Thursday, July 26, 2007

Dow's Quarterly Results: A Brilliant Management Job

It what perhaps could be the toughest operating environment in over a decade for Dow Chemical (DOW), management did a brilliant job with company and the results were earnings growth in what was expected to be a flat or declining quarter (especially after DuPont's (DD) recent earnings release).


-- Sales for the quarter set a new Company record, rising 6 percent from
the same period last year to exceed $13 billion for the first time in
Dow's history.
-- Earnings were $1.07 per share, up from $1.05 per share last year.
-- Equity earnings for the quarter increased to $258 million, up 11
percent from 2006.
-- Solid cash flow in the quarter supported investment in organic growth
and acquisitions, as well as $400 million in share repurchases.
-- Purchased feedstock and energy costs surged by almost $700 million
compared with the first three months of the year - the highest ever
sequential increase. Year over year, costs increased by more than $550
-- Strong volume increases in Asia Pacific, Latin America and most
operating segments in Europe offset continued weakness in the North
American housing and automotive sectors.

How many businesses could experience a record increase in input costs of almost a billion dollars and still produce a year over year increase in earnings? A key factor was the Joint Venture strategy Dow has embarked on that to date in 2007 has produced 11% year over year earning growth. As new ventures are announced monthly, shareholders have to be excited about their potential.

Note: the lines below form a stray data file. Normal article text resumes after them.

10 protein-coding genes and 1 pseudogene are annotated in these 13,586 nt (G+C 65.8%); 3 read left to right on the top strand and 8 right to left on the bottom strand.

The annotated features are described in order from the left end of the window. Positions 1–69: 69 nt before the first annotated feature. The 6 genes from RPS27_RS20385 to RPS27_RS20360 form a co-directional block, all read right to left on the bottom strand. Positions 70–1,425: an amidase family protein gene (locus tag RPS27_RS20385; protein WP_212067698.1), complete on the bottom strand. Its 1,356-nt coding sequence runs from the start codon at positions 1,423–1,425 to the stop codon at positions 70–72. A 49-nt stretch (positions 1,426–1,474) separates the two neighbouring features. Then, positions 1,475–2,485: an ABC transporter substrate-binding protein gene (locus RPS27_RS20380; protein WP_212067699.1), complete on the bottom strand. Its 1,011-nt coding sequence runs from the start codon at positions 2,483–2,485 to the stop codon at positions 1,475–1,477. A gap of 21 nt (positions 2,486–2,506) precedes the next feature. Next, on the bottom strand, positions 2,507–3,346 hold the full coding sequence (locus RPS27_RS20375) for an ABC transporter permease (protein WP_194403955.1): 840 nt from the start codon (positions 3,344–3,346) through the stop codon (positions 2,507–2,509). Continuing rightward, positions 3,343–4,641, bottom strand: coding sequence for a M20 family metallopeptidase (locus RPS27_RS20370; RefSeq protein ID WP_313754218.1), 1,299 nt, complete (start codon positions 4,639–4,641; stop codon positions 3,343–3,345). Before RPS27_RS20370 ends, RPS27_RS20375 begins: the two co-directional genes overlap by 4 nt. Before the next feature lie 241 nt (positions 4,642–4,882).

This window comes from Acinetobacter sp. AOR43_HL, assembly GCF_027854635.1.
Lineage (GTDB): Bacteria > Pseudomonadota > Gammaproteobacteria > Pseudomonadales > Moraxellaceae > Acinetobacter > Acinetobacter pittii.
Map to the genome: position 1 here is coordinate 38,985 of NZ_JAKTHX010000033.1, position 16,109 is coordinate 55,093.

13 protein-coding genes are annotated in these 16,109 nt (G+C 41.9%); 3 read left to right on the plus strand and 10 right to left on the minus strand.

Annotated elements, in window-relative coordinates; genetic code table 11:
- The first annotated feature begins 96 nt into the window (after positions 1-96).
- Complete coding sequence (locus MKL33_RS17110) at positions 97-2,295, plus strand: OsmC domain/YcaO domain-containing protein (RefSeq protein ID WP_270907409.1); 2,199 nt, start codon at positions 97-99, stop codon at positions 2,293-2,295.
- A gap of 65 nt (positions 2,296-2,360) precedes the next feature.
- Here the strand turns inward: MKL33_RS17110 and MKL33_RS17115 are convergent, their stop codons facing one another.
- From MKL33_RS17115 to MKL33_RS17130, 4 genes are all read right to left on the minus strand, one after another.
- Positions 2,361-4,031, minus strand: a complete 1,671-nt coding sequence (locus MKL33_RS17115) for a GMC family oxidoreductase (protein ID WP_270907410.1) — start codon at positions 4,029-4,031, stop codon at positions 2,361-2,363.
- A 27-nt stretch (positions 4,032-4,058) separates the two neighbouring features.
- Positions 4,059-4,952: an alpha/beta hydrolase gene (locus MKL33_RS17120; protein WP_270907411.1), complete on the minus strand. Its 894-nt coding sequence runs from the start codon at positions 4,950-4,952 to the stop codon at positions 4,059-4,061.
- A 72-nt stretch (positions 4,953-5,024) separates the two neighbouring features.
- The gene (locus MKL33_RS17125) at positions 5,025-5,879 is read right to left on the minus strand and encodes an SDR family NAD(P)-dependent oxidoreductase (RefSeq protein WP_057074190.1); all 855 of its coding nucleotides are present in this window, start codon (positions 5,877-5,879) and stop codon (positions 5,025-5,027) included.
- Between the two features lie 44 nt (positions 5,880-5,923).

Said CEO Andrew Liveris, "We have a very clear strategy, with well-defined priorities, which we are executing with discipline to deliver strong financial results for the Company."

"During the quarter, our global strength, diverse business portfolio, focus on price/volume management and commitment to joint ventures combined to overcome an unprecedented rise in feedstock and energy costs.

"In addition, we continued to invest in exciting new joint ventures, such as the recently announced Dow Crystalsev project in Brazil, in our Performance businesses with acquisitions like Wolff Walsrode, and in strong organic growth programs - implementing a strategy that can deliver a consistent earnings growth profile through the years ahead."

I had been expecting earning a small decline in earnings and Dow being able to pull of an increase is just fantastic new. Here is some math. Currently 50% of Dow input cost are the raw material costs that are skyrocketing. Many of the recently announced venture will be in areas that will enable Dow to obtain feedstock at less than a third of their current costs. If we translate that to their current structure, that means Dow will recognize those costs going from 50% to around 20% for most of it's major product lines. These are cost savings that will drop directly to the bottom line as Dow sells in global markets so their end selling price will not be affected. Theoretically, this means Dow could be looking at 30% eps growth just from cost savings alone. The fact that eps from the current ventures grew 11% while non-JV earnings grew 1.5% in the recent quarter only serve to back up this assertion.

Dow transition to a JV models will have a compounding effect as high cost revenues are replaced with dramatically lower ones, compounding their eps effect.

Commenting on the Company's outlook, Liveris said, "We expect global GDP to remain healthy, as the U.S. economy stabilizes and growth around the world continues to be strong.

"We anticipate solid demand through the third quarter, although Agricultural Sciences is likely to see a typical seasonal decline. Feedstock and energy costs are expected to remain relatively high and volatile through this quarter. Our performance through the first half of the year reinforces our view that our strategy is working and that we will continue to deliver strong results for the Company and for its shareholders."

So far so good...


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